Astragalus. Astragalus, an herb used for centuries in Asia, has exhibited immune-stimulatory effects. Astragalus potentiates lymphokine-activated killer cells (Chu 1988). One study found that astragalus could partially restore depressed immune function in tumor-bearing mice (Cho 2007a), while another concluded that “…astragalus could exhibit anti-tumor effects, which might be achieved through activating the…anti-tumor immune mechanism of the host” (Cho 2007b).

Antioxidants (Vitamins C and E). Supplementing the diet of colorectal cancer patients with high doses of vitamin E (750 mg per day) for two weeks increased lymphocyte numbers and improved the lymphocytes’ ability to produce messengers (interleukin-2 and interferon gamma) that are associated with the type of immune response required to destroy cancer cells (Malmberg KJ et al 2002). Therefore, high-dose vitamin E supplements may be considered to support the use of cancer vaccines and immunotherapy. Long-term supplementation at lower doses of 100 to 200 mg a day has improved immune function (Calder PC et al 2002b; Pallast EG et al 1999).

Vitamin C supplements also improve immune function and protect lymphocytes against damage (Lenton KJ et al 2003; Schneider M et al 2001).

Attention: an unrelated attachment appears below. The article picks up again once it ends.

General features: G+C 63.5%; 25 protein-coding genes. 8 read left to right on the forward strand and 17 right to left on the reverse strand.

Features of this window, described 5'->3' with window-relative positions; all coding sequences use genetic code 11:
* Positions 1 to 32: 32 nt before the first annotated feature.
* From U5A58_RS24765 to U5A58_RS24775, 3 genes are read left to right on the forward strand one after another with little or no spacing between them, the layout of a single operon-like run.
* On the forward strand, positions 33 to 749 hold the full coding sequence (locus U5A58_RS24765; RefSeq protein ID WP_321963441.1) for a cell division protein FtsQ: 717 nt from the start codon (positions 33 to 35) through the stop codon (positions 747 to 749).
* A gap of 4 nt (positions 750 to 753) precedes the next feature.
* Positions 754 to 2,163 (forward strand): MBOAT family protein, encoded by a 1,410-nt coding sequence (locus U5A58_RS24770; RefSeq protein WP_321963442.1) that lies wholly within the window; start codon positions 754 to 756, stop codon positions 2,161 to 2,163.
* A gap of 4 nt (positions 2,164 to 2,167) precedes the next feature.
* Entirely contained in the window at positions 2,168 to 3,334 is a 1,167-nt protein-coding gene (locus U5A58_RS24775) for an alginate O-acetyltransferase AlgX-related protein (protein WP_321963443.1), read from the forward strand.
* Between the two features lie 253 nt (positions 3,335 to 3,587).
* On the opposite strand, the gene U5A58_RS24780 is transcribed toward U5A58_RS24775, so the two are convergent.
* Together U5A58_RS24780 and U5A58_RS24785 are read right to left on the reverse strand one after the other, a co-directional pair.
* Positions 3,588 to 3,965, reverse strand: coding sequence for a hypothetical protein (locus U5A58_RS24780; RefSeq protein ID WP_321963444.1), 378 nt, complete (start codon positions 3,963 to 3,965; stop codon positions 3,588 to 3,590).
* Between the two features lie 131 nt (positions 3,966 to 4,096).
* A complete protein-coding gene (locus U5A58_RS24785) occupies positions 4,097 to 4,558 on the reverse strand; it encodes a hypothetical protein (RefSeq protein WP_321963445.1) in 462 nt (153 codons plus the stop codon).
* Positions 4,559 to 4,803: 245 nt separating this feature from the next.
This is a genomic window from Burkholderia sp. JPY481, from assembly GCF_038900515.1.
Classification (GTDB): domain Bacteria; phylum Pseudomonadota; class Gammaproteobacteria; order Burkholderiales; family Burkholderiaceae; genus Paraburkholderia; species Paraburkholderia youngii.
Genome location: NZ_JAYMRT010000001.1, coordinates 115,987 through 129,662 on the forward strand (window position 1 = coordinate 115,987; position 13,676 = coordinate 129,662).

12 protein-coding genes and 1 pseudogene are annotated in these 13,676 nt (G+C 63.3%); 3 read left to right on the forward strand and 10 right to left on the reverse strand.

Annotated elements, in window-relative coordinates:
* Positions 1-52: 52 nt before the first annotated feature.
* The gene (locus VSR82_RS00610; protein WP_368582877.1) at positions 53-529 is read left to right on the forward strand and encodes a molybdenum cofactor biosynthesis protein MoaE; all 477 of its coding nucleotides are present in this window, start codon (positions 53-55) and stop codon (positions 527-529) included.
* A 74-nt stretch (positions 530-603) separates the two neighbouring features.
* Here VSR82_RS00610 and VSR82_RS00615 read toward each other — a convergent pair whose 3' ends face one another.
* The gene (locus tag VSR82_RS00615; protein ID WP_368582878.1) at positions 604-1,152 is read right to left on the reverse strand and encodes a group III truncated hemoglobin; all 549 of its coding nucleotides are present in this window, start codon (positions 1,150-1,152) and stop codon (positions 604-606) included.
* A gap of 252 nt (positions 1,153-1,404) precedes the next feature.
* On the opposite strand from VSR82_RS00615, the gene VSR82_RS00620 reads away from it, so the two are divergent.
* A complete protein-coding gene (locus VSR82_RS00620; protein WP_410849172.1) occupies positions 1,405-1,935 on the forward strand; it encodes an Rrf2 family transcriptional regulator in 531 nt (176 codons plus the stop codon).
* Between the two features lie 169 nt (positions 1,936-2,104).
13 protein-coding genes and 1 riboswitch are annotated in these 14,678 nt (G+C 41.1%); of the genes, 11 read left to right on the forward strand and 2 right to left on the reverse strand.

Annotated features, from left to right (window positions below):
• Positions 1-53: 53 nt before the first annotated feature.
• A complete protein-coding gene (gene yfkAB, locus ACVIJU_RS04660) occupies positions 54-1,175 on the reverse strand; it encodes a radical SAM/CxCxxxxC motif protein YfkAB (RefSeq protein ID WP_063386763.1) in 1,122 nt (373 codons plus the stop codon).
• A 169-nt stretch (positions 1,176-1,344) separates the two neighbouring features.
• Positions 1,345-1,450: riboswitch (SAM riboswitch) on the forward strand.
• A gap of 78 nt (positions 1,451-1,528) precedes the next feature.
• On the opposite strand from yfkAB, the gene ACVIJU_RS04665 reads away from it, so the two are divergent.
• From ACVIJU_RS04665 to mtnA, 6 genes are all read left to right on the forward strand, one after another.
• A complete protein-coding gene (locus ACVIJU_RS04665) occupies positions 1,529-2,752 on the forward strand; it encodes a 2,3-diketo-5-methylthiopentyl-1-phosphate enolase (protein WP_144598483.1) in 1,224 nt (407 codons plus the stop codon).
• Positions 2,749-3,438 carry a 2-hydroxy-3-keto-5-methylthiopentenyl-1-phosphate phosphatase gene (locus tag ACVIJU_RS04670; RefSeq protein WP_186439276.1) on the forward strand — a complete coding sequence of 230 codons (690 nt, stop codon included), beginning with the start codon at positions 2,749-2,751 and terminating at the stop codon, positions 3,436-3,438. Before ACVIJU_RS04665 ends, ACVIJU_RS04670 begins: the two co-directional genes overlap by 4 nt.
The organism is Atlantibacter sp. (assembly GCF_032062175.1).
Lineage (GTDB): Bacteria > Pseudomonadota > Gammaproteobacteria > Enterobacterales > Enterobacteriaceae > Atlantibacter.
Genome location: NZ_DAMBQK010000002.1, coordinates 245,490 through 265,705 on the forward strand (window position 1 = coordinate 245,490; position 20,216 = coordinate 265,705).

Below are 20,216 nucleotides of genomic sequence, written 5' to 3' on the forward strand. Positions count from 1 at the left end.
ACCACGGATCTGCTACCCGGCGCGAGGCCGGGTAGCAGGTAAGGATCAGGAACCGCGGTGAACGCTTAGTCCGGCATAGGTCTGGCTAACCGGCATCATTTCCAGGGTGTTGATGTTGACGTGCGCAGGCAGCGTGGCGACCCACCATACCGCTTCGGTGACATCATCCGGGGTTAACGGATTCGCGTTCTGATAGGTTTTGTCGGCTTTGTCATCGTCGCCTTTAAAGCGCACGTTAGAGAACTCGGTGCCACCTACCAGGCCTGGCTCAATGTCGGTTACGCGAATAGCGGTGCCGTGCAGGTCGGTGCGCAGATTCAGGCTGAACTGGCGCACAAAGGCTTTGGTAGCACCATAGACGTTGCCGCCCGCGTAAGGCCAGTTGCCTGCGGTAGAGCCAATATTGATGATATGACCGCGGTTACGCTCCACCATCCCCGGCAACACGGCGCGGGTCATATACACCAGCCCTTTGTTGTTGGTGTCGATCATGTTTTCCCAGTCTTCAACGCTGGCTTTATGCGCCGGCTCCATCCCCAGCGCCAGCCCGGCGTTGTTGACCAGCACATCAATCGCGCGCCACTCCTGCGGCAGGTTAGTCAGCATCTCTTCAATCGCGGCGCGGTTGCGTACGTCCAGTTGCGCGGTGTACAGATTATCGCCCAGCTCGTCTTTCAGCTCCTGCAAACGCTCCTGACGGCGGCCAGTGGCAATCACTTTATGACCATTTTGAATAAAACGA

Folic Acid. Deficiencies in folic acid impair the immune system by reducing the ability of CD8 T cells to divide and increase in number (Courtemanche C et al 2004). In addition, low levels of folic acid lead to genetic instability in lymphocytes and increased cell death, or apoptosis (Courtemanche C et al 2004; Duthie SJ et al 1998). However, the impairment of lymphocyte function can be restored by folic acid supplements (Courtemanche C et al 2004).

Vitamin B12. Vitamin B12 plays a key role in immune function, as B12 deficiencies in humans lead to low numbers of CD8 T cells and impair the activity of natural killer cells (Tamura J et al 1999). These cells are essential for the cytotoxic arm of the immune system, which in turn is essential for destroying cancer cells. Supplementing with B12 restores CD8 T-cell numbers and natural killer cell activity (Tamura J et al 1999).

Vitamin B6. Deficiencies in vitamin B6 impair the immune system and are associated with a reduced ability of lymphocytes to produce messengers (cytokines) required for sustained immune activation (Doke S et al 1998).